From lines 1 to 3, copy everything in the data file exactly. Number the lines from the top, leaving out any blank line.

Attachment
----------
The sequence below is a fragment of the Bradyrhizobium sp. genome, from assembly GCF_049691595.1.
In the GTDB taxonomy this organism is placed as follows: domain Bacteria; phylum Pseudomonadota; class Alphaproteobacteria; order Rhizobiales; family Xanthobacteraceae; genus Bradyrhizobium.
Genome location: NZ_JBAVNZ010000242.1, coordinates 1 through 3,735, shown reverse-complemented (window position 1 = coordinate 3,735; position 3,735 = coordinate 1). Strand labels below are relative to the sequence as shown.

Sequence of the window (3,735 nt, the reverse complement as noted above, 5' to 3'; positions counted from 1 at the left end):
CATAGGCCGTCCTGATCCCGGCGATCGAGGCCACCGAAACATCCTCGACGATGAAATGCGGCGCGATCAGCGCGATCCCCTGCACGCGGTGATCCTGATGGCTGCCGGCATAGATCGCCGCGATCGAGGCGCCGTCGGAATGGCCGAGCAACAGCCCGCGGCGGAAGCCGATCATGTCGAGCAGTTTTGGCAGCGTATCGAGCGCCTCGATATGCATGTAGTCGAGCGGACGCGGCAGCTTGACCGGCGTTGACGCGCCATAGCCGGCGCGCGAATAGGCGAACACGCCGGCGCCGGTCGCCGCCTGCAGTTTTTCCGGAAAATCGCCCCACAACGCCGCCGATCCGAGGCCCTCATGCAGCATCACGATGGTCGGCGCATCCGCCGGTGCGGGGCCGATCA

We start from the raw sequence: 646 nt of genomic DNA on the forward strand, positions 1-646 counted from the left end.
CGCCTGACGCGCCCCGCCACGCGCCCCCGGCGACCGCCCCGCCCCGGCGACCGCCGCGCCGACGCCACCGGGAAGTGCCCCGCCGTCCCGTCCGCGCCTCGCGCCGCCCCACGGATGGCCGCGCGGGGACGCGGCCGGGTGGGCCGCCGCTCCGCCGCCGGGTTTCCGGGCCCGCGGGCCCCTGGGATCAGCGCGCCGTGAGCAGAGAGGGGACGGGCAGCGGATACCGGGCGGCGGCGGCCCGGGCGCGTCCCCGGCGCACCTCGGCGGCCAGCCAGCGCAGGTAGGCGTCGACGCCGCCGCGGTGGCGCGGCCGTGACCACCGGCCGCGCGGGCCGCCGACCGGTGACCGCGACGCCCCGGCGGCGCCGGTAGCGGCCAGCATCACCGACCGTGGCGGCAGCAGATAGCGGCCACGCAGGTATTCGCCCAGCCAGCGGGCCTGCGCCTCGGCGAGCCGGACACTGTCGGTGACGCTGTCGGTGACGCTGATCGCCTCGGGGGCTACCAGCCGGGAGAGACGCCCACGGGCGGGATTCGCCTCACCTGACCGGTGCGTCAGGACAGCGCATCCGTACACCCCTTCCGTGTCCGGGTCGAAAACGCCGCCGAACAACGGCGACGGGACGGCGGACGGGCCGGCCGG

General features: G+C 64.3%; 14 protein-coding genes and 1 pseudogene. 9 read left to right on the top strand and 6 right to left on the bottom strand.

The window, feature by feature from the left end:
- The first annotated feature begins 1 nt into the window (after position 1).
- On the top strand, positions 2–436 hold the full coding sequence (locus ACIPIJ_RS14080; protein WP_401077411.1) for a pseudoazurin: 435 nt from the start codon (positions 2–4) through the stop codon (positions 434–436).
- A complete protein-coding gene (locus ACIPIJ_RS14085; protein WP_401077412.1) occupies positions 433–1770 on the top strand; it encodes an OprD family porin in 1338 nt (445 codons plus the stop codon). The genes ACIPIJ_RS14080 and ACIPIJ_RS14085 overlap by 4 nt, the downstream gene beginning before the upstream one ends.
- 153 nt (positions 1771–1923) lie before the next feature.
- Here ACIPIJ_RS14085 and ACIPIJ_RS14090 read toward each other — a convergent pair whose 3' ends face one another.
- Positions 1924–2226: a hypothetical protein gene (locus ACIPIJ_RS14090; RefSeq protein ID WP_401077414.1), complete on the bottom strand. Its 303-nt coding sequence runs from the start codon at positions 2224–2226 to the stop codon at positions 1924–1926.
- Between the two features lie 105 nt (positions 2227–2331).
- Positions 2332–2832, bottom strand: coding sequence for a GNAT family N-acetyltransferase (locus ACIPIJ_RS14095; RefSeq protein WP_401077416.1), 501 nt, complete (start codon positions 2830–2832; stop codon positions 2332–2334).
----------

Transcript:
The sequence below is a fragment of the Bradyrhizobium sp. genome, from assembly GCF_049691595.1.
In the GTDB taxonomy this organism is placed as follows: domain Bacteria; phylum Pseudomonadota; class Alphaproteobacteria; order Rhizobiales; family Xanthobacteraceae; genus Bradyrhizobium.
Genome location: NZ_JBAVNZ010000242.1, coordinates 1 through 3,735, shown reverse-complemented (window position 1 = coordinate 3,735; position 3,735 = coordinate 1). Strand labels below are relative to the sequence as shown.